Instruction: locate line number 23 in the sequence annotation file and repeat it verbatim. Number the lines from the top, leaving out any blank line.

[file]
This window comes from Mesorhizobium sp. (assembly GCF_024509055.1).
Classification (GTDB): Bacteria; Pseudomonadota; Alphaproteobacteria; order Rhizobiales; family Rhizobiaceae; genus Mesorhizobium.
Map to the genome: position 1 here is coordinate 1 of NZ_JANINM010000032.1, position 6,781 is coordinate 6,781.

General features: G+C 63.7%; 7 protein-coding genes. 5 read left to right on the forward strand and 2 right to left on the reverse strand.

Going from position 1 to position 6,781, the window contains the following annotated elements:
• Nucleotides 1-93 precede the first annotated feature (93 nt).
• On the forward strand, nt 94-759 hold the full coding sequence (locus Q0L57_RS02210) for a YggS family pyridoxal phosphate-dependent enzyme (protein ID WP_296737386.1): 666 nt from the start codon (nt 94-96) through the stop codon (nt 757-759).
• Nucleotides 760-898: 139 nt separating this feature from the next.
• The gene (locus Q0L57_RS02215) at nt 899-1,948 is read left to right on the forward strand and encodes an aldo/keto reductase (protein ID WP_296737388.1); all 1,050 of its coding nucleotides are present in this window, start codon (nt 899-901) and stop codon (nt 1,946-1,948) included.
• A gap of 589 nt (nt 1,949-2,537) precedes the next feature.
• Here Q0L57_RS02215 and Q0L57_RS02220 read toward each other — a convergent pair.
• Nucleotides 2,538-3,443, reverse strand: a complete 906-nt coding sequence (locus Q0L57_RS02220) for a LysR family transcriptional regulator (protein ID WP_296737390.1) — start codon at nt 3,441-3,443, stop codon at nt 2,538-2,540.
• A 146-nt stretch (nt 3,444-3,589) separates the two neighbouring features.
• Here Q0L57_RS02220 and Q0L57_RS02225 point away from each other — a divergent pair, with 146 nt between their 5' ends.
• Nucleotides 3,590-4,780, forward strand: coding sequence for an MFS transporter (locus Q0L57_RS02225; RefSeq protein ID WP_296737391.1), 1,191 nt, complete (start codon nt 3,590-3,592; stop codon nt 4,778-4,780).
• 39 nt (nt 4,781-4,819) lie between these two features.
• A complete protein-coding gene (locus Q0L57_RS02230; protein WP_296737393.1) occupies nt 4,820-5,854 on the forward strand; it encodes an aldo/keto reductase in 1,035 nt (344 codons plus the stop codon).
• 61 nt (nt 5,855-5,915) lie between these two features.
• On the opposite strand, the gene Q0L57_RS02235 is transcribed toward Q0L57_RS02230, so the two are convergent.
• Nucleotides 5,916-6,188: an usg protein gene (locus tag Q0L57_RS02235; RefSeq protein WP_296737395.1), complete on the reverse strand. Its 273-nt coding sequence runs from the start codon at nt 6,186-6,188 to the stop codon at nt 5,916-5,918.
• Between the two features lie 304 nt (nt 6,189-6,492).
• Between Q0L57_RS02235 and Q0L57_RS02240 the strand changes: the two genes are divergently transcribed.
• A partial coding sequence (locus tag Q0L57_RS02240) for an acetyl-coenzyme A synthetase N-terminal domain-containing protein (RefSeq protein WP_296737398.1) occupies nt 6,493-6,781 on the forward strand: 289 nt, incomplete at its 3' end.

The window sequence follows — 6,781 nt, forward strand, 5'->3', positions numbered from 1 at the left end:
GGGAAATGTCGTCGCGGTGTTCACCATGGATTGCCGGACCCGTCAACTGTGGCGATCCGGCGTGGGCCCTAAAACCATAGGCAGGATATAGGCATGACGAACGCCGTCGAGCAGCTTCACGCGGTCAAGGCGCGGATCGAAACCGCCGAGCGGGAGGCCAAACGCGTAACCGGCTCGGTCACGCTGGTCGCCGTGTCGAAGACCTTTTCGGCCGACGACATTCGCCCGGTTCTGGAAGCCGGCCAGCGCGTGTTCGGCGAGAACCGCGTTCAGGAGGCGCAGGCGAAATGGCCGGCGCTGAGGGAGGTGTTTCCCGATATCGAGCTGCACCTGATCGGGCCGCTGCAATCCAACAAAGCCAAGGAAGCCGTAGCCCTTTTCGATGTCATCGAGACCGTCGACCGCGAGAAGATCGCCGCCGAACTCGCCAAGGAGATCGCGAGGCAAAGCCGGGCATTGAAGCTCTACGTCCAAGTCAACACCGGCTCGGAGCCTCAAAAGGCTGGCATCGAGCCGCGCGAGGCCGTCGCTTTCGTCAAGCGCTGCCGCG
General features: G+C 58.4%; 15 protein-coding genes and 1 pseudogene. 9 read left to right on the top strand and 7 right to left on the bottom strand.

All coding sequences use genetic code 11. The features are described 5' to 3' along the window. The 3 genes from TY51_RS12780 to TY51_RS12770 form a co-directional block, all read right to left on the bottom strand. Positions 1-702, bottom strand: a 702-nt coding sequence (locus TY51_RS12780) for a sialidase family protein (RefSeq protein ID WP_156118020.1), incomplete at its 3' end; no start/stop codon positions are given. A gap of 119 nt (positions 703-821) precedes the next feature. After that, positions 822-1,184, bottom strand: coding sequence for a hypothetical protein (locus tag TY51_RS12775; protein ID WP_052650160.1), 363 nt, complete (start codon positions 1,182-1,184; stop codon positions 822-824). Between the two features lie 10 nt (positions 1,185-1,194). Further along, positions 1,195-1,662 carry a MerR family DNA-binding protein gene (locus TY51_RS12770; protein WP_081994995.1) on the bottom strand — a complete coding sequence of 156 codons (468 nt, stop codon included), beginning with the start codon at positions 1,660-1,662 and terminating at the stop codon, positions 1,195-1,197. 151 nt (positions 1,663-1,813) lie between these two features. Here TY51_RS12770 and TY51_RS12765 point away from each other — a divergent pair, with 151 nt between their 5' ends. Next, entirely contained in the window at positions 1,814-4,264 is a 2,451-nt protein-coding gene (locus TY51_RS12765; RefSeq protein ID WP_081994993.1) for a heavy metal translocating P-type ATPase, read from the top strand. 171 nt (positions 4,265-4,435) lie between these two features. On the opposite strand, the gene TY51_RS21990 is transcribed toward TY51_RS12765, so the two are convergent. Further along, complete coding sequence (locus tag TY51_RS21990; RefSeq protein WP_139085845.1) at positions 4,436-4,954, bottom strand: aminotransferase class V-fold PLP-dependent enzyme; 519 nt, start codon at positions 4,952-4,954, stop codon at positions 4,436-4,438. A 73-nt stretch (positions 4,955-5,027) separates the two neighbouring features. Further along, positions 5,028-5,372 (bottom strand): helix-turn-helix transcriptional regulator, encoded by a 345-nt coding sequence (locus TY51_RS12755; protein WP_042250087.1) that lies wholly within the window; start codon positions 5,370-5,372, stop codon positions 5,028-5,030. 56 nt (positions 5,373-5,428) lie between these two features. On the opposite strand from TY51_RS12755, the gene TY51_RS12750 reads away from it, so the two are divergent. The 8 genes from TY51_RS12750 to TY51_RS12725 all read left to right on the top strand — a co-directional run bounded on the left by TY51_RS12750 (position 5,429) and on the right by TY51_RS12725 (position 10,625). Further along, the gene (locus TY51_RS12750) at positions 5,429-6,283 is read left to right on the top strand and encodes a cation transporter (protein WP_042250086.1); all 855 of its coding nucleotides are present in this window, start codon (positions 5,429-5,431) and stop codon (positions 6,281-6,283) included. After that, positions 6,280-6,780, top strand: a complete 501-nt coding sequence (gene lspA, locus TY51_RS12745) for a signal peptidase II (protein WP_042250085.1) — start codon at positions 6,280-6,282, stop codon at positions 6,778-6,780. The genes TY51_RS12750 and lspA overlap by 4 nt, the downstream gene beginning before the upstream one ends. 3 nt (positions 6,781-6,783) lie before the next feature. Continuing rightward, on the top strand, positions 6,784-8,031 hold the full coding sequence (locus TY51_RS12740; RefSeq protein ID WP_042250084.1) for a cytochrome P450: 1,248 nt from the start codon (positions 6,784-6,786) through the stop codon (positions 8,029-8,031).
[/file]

• A partial coding sequence (locus tag Q0L57_RS02240) for an acetyl-coenzyme A synthetase N-terminal domain-containing protein (RefSeq protein WP_296737398.1) occupies nt 6,493-6,781 on the forward strand: 289 nt, incomplete at its 3' end.